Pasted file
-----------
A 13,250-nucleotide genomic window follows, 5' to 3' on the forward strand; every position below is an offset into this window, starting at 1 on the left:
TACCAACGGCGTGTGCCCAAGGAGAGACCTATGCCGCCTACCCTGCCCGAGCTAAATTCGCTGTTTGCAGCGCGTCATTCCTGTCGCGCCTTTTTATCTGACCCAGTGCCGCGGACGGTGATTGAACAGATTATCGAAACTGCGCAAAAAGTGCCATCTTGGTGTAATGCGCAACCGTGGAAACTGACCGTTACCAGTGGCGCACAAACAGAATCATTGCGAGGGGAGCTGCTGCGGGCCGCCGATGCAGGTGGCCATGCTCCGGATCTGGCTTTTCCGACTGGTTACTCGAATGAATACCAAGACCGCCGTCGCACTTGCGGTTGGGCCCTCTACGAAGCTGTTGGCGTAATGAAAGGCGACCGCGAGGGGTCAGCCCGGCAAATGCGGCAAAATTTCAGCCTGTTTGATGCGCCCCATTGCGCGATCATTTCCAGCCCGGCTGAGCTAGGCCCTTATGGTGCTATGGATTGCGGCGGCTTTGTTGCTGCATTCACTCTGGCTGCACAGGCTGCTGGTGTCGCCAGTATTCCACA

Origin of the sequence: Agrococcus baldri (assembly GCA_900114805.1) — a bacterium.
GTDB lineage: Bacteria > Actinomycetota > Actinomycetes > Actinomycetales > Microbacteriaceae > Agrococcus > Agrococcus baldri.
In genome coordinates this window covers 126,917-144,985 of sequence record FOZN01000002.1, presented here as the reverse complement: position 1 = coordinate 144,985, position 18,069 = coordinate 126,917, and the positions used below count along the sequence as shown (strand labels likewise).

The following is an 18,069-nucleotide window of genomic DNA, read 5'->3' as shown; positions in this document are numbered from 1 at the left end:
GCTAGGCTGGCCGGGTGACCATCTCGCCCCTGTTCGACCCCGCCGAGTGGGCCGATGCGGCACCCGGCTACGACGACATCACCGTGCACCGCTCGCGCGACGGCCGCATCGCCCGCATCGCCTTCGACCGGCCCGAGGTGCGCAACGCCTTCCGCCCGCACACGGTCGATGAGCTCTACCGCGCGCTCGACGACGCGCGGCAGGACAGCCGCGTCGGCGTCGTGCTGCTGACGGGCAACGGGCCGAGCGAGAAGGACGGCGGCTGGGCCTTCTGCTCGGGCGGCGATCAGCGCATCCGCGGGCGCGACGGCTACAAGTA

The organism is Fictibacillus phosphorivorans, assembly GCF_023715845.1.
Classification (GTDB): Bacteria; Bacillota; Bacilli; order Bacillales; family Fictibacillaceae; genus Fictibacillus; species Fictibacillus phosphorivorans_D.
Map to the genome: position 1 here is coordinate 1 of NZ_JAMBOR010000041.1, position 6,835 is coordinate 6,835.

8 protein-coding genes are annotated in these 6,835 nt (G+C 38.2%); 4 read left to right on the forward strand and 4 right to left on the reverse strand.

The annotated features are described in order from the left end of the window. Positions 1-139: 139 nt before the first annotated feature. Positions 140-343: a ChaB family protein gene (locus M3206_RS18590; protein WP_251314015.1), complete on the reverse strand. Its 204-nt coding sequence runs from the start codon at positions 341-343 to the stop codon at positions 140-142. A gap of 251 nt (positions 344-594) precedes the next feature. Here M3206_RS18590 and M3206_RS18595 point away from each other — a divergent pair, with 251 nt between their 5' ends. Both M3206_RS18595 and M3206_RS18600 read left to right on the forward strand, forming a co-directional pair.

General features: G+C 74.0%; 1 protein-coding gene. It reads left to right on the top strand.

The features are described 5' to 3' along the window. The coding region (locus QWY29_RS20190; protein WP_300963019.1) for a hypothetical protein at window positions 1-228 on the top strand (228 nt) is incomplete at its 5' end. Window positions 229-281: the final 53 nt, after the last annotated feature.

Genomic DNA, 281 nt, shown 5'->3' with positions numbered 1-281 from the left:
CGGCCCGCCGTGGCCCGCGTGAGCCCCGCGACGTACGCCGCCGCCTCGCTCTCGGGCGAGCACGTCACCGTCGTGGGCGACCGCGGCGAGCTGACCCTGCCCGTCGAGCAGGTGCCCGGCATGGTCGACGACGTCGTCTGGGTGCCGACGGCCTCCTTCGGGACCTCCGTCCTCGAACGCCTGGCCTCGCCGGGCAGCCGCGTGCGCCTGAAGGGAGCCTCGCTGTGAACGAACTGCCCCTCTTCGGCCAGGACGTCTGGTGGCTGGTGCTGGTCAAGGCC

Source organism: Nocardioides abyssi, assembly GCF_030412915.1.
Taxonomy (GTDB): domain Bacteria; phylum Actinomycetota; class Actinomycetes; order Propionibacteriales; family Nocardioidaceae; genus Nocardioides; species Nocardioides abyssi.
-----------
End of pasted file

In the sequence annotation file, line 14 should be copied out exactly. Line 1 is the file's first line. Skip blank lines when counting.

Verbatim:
The features are described 5' to 3' along the window. The coding region (locus QWY29_RS20190; protein WP_300963019.1) for a hypothetical protein at window positions 1-228 on the top strand (228 nt) is incomplete at its 5' end. Window positions 229-281: the final 53 nt, after the last annotated feature.